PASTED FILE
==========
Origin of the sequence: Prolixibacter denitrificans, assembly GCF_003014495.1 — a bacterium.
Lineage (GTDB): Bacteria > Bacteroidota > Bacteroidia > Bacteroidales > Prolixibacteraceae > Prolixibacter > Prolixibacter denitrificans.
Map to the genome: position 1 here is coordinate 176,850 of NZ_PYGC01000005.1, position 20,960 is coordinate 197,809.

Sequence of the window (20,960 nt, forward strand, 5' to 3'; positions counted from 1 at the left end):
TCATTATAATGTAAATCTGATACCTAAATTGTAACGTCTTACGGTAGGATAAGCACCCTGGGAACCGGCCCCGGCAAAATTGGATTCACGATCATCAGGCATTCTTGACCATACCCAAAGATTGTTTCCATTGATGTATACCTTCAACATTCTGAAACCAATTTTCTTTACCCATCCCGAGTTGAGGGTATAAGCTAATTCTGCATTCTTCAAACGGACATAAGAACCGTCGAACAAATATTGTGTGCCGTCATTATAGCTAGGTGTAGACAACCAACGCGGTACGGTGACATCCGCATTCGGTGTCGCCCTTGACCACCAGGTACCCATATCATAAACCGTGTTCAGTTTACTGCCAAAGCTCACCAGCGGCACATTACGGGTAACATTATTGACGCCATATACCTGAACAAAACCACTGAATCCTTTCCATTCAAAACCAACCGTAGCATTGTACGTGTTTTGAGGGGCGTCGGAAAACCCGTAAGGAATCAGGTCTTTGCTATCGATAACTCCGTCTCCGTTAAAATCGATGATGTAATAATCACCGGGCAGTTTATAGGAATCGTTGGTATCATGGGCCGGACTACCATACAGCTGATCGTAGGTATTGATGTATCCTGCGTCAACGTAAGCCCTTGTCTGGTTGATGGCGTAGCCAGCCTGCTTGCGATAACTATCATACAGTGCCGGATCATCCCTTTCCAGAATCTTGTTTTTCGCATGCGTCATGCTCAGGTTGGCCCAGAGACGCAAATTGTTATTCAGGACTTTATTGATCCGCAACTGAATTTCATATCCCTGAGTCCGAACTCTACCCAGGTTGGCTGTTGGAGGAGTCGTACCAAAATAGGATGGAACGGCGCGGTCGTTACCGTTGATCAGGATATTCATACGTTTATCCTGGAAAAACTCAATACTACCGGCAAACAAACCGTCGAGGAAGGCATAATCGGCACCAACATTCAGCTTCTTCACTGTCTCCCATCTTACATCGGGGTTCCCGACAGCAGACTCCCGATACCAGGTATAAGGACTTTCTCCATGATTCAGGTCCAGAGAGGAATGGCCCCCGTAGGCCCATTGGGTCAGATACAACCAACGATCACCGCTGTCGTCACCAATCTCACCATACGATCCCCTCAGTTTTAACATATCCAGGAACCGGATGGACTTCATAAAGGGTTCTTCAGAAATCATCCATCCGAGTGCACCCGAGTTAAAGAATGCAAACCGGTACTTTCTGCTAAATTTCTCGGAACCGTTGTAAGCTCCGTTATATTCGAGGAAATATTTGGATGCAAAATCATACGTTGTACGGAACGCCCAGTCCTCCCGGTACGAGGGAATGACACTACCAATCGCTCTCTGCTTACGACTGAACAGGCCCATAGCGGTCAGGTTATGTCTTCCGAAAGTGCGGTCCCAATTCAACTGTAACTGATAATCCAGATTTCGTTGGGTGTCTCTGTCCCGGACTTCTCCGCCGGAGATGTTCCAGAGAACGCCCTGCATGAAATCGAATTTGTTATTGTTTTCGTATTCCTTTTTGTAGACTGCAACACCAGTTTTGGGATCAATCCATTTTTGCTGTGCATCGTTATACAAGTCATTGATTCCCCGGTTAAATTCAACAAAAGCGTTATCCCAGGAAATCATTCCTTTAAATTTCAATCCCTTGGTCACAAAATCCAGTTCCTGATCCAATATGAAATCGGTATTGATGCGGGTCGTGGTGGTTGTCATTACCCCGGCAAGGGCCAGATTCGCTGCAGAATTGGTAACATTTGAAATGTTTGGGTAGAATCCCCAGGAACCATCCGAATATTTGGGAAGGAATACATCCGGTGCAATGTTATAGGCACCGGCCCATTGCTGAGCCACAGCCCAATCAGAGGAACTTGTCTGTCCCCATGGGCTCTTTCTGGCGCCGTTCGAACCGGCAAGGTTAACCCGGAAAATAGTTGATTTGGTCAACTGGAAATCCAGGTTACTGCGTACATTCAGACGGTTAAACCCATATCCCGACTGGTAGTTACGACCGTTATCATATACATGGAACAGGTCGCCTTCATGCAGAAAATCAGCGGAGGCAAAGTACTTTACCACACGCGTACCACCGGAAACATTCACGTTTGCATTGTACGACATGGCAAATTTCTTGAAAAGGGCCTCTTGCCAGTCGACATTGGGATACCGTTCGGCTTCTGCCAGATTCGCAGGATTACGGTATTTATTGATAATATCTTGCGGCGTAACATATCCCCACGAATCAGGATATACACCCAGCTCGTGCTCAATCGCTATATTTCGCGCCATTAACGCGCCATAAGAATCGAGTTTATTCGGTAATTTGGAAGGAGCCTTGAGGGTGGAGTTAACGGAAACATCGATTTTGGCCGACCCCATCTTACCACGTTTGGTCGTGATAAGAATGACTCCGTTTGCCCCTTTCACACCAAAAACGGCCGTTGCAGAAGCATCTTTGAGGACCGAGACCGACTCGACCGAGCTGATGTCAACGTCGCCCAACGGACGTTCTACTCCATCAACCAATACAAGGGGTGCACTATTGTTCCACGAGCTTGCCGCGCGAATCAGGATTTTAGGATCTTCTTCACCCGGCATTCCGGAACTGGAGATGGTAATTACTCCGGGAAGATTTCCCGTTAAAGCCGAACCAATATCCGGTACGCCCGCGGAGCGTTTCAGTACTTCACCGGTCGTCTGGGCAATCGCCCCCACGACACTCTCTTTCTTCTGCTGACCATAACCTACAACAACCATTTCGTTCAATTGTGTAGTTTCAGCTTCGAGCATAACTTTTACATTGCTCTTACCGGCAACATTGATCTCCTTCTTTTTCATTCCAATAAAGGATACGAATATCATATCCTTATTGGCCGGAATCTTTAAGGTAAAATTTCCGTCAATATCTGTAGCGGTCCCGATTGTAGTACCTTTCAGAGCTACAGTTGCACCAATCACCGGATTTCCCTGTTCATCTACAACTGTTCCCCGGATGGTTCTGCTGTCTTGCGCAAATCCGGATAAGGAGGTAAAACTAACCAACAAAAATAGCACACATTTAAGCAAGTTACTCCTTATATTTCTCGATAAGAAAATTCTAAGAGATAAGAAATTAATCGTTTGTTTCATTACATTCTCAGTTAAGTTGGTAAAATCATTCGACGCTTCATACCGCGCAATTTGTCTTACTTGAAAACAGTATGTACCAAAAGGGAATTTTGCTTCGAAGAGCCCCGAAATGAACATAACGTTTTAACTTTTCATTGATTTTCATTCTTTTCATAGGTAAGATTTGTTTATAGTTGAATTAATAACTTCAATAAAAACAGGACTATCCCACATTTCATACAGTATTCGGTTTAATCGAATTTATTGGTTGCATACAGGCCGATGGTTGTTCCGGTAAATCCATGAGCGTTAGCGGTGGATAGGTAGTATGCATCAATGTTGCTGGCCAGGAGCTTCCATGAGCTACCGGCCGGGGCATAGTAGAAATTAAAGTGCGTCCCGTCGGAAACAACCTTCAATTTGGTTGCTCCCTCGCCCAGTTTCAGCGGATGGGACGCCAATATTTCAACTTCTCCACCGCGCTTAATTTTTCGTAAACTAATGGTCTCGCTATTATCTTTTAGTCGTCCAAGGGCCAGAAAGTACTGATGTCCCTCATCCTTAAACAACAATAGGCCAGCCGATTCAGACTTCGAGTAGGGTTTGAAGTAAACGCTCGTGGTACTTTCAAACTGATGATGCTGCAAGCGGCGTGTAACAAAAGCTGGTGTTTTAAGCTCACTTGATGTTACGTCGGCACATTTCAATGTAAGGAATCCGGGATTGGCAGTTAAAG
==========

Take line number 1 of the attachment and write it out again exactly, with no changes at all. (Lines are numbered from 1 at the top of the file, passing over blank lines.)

Origin of the sequence: Prolixibacter denitrificans, assembly GCF_003014495.1 — a bacterium.